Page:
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EU Urban Mobility Observatory
News article16 July 20181 min read

Study suggests that extending cycling networks could save lives

Researchers from the Barcelona Institute for Global Health (ISGlobal) were commissioned to analyse data from 167 European cities and found a clear link between the length of the designated cycling network in cities and health and economic benefits. The study was funded by the European Commissions PASTA Project (Physical Activity though Sustainable Transport Approaches) and suggested that if all of the 167 studies cities were to increase the length of their cycling network by around one quarter, more than 10,000 premature deaths could be avoided per year.

The health benefits of active transport (walking and cycling), as opposed to being inactive, have been been recognised for a long time. This study took the analysis a step further by comparing the health benefits gained from an increase in cycling to the costs incurred, including the impact of air pollution. It found that switching to active transport provides more benefits (resulting from increased physical activity) than harm, e.g. as a result of being exposed to air pollution. As air pollution improves in cities, the net benefits of increasing cycling will increase.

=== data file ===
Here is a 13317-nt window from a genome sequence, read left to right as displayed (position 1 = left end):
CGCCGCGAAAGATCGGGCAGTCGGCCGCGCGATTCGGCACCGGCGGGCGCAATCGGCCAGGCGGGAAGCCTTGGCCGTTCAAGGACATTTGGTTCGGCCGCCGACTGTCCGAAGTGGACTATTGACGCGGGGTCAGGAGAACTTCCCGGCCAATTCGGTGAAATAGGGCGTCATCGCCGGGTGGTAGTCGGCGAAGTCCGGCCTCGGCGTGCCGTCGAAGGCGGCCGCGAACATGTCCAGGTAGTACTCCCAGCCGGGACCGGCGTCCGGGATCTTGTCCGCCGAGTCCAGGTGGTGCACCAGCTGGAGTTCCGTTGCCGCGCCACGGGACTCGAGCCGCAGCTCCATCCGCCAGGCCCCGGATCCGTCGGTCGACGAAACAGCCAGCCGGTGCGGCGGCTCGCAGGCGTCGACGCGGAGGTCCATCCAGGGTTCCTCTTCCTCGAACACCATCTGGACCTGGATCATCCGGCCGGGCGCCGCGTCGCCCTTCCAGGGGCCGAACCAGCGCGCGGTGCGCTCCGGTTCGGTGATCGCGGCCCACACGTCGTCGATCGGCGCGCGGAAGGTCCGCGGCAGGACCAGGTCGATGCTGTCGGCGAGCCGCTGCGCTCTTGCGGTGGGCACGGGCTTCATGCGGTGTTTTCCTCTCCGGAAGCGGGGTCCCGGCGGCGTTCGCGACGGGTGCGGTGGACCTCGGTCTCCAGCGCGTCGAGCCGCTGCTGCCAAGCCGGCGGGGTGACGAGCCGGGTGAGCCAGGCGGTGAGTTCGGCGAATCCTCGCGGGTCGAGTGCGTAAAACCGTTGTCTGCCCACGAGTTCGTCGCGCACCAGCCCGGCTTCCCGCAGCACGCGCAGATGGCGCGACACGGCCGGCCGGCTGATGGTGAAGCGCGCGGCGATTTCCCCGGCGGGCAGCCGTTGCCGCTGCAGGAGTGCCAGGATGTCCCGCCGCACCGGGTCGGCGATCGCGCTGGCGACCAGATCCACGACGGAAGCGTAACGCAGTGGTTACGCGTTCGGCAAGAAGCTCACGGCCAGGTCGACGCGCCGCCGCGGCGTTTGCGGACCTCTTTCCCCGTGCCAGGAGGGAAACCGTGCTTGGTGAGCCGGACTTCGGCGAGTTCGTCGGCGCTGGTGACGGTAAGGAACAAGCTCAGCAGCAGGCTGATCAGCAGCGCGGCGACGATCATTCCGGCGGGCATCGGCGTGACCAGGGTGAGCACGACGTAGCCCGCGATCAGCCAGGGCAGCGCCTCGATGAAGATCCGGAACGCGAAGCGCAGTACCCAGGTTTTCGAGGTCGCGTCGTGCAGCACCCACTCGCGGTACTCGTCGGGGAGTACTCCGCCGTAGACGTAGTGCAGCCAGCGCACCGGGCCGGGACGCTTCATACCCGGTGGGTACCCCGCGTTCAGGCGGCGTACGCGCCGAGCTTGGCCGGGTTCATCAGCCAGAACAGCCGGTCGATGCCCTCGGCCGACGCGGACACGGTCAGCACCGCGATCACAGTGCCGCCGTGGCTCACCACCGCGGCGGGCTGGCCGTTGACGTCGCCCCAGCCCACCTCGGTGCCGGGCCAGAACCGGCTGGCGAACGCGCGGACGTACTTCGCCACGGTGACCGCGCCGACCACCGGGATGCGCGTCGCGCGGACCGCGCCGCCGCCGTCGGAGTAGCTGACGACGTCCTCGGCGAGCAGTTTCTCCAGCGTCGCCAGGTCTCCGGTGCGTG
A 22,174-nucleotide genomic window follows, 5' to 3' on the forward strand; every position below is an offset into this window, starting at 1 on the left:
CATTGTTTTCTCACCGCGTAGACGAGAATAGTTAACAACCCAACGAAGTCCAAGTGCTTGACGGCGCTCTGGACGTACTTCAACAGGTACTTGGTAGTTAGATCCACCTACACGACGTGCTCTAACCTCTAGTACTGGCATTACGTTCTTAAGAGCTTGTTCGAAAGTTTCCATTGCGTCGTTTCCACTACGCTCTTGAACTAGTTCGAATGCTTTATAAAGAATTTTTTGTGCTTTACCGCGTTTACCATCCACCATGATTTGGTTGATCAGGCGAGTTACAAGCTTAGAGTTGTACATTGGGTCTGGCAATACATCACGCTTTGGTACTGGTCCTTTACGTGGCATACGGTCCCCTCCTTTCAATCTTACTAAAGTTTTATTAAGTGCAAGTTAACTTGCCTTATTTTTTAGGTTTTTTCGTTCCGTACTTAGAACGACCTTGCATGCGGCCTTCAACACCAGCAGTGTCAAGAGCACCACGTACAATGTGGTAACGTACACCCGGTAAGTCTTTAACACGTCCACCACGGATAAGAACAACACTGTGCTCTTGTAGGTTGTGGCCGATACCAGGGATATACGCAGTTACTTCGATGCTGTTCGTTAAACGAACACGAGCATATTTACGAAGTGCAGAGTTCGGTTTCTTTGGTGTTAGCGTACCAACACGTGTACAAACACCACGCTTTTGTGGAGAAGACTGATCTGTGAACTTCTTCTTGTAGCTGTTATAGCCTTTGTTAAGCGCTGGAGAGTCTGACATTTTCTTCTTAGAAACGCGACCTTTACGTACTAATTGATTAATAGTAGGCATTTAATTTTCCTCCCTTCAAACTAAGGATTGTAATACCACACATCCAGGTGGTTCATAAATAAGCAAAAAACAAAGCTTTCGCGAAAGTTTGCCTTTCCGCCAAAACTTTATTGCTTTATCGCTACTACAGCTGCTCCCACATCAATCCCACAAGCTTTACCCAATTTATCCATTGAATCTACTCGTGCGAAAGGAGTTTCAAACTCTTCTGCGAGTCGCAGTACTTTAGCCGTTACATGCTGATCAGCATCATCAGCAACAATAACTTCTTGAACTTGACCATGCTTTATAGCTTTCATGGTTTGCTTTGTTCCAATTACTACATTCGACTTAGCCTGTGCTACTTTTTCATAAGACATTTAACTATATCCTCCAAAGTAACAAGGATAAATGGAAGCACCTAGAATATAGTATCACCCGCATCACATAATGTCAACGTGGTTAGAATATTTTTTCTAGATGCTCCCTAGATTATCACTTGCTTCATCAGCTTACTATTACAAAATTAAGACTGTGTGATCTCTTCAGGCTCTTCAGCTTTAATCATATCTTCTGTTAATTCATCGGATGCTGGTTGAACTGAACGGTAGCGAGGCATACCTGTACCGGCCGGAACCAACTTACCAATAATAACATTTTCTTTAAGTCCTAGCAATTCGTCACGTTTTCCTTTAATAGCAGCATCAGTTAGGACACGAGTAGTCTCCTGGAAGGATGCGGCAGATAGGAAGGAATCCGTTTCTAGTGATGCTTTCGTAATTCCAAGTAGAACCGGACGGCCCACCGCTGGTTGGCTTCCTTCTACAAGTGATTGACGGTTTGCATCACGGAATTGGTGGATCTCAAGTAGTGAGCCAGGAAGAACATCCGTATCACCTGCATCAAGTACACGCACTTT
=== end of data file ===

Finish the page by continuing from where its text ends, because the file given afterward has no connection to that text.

London was considered to be the European city that could benefit the most from longer cycling networks. One scenario (in which London had bike lanes in all city streets) found that 1,210 premature deaths could be avoided every year in the city, with Rome preventing 433 deaths and Barcelona 248 from the same scenario. The analysis also suggests that the health benefits outweigh the investment costs of building additional cycling infrastructure. This suggests that all cities should prioritise infrastructure for active transport, as it brings net economic benefits to society.



Publication date
16 July 2018
  • Policy and research
  • Walking and cycling
  • Europe-wide